Discovery of a universal system for transporting nucleic acids into cells
Researchers from IOCB Prague have discovered a new type of substances capable of safely transporting various types of nucleic acids used for therapeutic purposes into cells, from basic building blocks to long chains of RNA or DNA. The universal nature of their system sets it apart from existing solutions and opens the door to a wide variety of applications in the treatment of genetic diseases as well as in mRNA vaccines, which have become popular in recent times. The results of their research were published in the journal Advanced Functional Materials.
The nucleic acids DNA and RNA are primarily known as carriers of genetic information. Currently, the mRNA molecule, which forms the basis of genetic vaccines against COVID-19, has generated a lot of attention. The mRNA molecule serves as a kind of prescription for the synthesis of a specific protein, for example the spike protein of the coronavirus, against which the organism then begins to naturally produce antibodies. This synthesis takes place within the cell, so the appropriate molecule must first get there safely.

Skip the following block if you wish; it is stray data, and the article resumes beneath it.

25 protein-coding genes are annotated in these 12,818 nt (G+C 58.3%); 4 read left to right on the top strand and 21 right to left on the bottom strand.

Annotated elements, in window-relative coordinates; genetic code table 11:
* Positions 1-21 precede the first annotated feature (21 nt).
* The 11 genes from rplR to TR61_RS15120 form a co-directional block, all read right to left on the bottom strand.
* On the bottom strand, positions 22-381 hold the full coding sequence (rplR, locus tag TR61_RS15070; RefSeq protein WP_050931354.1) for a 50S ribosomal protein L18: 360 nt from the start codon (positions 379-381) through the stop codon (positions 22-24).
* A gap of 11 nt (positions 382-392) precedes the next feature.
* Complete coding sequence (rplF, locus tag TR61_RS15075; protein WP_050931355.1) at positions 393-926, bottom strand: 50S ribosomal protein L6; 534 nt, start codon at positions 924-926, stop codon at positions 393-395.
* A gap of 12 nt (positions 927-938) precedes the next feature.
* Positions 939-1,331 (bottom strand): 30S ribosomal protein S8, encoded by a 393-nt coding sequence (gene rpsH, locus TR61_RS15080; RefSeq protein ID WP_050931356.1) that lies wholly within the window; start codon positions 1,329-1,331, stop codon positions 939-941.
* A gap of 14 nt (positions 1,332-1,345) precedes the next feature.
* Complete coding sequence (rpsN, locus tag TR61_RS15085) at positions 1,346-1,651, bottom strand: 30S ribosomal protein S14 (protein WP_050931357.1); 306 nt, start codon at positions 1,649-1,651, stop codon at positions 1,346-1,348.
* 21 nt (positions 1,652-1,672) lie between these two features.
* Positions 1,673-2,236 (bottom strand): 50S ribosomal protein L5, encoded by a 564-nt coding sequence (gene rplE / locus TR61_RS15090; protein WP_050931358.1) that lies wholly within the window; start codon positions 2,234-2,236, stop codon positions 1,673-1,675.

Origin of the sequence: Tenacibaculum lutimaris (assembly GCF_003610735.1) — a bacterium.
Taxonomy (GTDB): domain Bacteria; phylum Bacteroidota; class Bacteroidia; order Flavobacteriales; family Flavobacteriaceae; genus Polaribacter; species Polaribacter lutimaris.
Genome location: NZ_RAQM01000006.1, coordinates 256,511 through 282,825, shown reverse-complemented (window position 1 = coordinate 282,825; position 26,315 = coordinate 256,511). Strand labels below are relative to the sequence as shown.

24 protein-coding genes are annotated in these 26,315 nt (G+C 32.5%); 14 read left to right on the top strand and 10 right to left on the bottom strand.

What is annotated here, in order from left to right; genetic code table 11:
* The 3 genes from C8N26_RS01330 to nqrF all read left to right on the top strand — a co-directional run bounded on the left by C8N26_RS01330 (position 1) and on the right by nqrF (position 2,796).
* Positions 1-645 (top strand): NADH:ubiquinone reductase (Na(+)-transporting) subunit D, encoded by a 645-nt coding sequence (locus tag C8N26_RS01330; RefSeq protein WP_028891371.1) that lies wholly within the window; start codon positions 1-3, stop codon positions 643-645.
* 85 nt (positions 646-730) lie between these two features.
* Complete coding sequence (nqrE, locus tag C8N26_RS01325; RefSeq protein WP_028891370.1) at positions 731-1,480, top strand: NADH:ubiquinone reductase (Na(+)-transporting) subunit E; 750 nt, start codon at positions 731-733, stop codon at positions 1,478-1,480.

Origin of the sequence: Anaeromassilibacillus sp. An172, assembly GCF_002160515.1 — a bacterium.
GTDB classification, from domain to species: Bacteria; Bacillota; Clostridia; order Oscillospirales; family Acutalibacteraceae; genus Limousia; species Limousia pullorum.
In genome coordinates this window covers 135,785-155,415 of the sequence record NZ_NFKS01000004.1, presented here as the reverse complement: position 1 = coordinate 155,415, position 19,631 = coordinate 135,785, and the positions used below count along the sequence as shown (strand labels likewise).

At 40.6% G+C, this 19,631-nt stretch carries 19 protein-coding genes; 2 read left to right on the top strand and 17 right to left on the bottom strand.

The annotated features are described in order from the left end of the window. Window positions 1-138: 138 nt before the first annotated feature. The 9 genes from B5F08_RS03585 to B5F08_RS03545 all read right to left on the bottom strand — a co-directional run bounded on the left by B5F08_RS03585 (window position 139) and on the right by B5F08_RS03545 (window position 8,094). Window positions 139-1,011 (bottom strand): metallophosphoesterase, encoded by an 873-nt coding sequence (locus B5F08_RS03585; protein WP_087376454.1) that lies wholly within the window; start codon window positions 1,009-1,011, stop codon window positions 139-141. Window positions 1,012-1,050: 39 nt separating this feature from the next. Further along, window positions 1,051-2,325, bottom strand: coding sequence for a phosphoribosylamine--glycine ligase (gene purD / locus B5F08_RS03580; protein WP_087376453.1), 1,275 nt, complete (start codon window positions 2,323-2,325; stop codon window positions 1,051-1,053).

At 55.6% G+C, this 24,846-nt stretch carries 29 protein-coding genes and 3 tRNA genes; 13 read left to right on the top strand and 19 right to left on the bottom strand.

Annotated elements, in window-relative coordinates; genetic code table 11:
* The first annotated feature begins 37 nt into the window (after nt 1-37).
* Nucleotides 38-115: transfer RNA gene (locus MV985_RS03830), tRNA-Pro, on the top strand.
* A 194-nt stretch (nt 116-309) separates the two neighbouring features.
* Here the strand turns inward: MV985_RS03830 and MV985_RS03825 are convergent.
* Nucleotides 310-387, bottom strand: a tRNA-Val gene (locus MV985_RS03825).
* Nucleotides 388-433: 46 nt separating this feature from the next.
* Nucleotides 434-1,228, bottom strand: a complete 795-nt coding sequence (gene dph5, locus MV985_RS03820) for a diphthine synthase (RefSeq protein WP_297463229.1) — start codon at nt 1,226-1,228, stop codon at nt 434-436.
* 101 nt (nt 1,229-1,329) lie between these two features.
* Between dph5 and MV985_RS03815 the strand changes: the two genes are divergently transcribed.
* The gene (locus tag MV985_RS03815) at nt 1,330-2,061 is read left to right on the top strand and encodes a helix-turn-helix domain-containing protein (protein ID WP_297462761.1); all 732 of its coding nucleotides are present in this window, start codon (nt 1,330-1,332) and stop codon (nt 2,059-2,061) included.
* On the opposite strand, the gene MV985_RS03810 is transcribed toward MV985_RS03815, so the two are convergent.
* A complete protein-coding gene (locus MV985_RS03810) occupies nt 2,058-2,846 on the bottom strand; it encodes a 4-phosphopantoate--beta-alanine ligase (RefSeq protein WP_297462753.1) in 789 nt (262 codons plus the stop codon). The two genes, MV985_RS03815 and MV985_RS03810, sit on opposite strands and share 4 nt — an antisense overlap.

“RNA is a highly unstable substance that is subject to rapid degradation. In order to transport it into the cell at all, it has to be packaged to protect it from the surrounding environment and ensure its safe transport into the cell body. But that’s no trivial problem,” explains Klára Grantz Šašková of the Proteases of Human Pathogens group at IOCB Prague and Head of the BIOCEV project.
More information in the official press release of IOCB HERE
Hejdankova, Z., Vanek, V., Sedlak, F., Prochazka, J., Diederichs, A., Kereïche, S., Novotna, B., Bude-sinsky, M., Birkus, G., Grantz Saskova, K., Cigler, P., Lipid Nanoparticles for Broad-Spectrum Nucleic Acid Deli-very. Adv. Funct. Mater. 2021, 2101391. https://doi.org/10.1002/adfm.202101391